Hilscher later dropped the charges after Cho explained that it was a "joke". However, Hilscher has gotten a restraining order against Cho. This restraining order against Cho probably angered him.

However, Hilscher herself never really felt safe against Cho. She thought Cho was a stalker and could be a potential rapist. Hilscher's boyfriend brought Hilscher a gun to protect against a possible rape by Cho.

Cho had gotten a heated argument with Emily Hilscher moments before the massacre, and then shot her.

Rejection by escort

Seung-Hui Cho hired an escort a month before his shootings, but he got rejected after he touched her. The escort told that Cho was nervous.[2] His nervousness might be caused by his previous rejection of romantic advances toward his female classmates.


Stalking was legal until the 90's.

The first state to criminalize stalking in the United States was California in 1990[51] as a result of numerous high-profile stalking cases in California, including the 1982 attempted murder of actress Theresa Saldana,[52] the 1988 massacre by Richard Farley,[53] the 1989 murder of actress Rebecca Schaeffer,[54] and five Orange County stalking murders, also in 1989.

Section 264 of the Criminal Code of Canada, titled "criminal harassment",[38] addresses acts which are termed "stalking" in many other jurisdictions. The provisions of the section came into force in August 1993 with the intent of further strengthening laws protecting women.

Every Australian state enacted laws prohibiting stalking during the 1990s, with Queensland being the first state to do so in 1994.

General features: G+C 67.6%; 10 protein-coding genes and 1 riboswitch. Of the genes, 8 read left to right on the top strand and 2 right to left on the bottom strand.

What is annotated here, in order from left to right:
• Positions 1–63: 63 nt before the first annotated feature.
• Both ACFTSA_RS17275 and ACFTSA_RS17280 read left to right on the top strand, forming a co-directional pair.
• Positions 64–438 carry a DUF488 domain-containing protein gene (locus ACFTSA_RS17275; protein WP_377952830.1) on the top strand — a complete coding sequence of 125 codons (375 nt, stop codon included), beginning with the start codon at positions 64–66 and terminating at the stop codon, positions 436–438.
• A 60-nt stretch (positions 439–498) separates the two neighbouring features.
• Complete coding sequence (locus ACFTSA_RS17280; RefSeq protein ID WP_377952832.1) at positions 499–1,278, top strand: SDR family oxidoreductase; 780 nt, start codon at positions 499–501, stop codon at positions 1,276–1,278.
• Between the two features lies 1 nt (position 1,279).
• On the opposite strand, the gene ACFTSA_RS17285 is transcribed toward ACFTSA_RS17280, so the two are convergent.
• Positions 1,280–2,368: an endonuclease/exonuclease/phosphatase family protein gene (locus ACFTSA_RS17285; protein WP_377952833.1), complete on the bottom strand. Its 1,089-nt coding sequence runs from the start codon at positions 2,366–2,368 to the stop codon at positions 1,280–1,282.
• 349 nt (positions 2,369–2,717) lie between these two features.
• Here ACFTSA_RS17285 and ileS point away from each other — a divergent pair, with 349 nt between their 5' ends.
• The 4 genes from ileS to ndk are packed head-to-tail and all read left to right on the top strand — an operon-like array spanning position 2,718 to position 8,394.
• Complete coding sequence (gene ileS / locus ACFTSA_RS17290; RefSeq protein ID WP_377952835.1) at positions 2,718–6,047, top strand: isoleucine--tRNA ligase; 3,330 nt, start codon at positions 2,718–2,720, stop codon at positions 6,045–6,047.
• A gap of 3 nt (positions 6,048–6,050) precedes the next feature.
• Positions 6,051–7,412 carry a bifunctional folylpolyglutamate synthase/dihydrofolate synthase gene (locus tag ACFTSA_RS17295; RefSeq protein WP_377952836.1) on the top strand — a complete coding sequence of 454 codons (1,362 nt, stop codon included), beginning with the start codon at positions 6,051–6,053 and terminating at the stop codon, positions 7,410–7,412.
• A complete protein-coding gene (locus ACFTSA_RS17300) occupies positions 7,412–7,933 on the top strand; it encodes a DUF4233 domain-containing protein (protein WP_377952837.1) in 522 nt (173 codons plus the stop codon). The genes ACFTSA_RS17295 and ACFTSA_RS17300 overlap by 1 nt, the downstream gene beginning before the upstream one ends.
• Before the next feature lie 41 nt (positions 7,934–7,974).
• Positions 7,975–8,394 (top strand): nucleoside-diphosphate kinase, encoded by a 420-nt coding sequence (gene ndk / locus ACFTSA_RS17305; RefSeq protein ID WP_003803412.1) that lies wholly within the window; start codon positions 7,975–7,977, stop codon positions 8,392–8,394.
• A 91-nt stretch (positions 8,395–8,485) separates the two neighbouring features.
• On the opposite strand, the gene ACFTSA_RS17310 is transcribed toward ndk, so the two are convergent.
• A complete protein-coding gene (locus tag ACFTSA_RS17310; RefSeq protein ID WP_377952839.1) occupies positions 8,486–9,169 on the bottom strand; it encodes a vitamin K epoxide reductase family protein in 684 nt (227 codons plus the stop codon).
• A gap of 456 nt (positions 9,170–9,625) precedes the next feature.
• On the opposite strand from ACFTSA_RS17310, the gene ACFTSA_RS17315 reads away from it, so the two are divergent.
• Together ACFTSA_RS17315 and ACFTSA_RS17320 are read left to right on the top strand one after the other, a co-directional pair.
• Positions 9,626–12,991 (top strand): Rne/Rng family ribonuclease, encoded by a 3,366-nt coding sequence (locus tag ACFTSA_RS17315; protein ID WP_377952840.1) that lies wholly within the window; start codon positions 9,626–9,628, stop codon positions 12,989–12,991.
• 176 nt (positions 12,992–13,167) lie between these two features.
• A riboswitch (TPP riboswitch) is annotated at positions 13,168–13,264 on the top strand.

— Wikipedia

The first anti-stalking laws were written in response to several murderers of famous actresses by stalkers.[3]

Before the 90's, when stalking was legal, stalking didn't seem more prevalent. Stalking is also subjective. Virtually any "unwanted" contact between two persons is considered "stalking." "Stalking" does not need to be sexual. For example, a heated conflict could be considered "stalking" if one party walks away and the other party continues to argue.

Emily Hilscher felt "stalked" which led to a restraining order against Cho. The restraining order against him is probably the reason Cho shot Hilscher in the dorm room. There was a similar case of a restraining leading to a shooting. In the 2012 Azana Spa shootings, the perpetrator Radcliffe Haughton had a restraining order against him. No wonder why both Cho and Haughton became mad. Restraining orders cause violence because they make people verbally defenseless; inciting them to desperately use physical force.

"Restraining orders" only fucking angers one of the parties. If you impose a "restraining order" against someone, you're basically telling him or her to "shut up." "Restraining orders" exacerbate conflicts which both parties had started. "Restraining orders" silence the other party from defending themselves verbally, only compelling them to resort to physical violence. DO YOU FUCKING KNOW HOW MANY MASS SHOOTINGS WERE PERPETRATED BY MEN WITH RESTRAINING ORDERS AGAINST THEM?


  1. Mobbing And The Virginia Tech Massacre

Further reading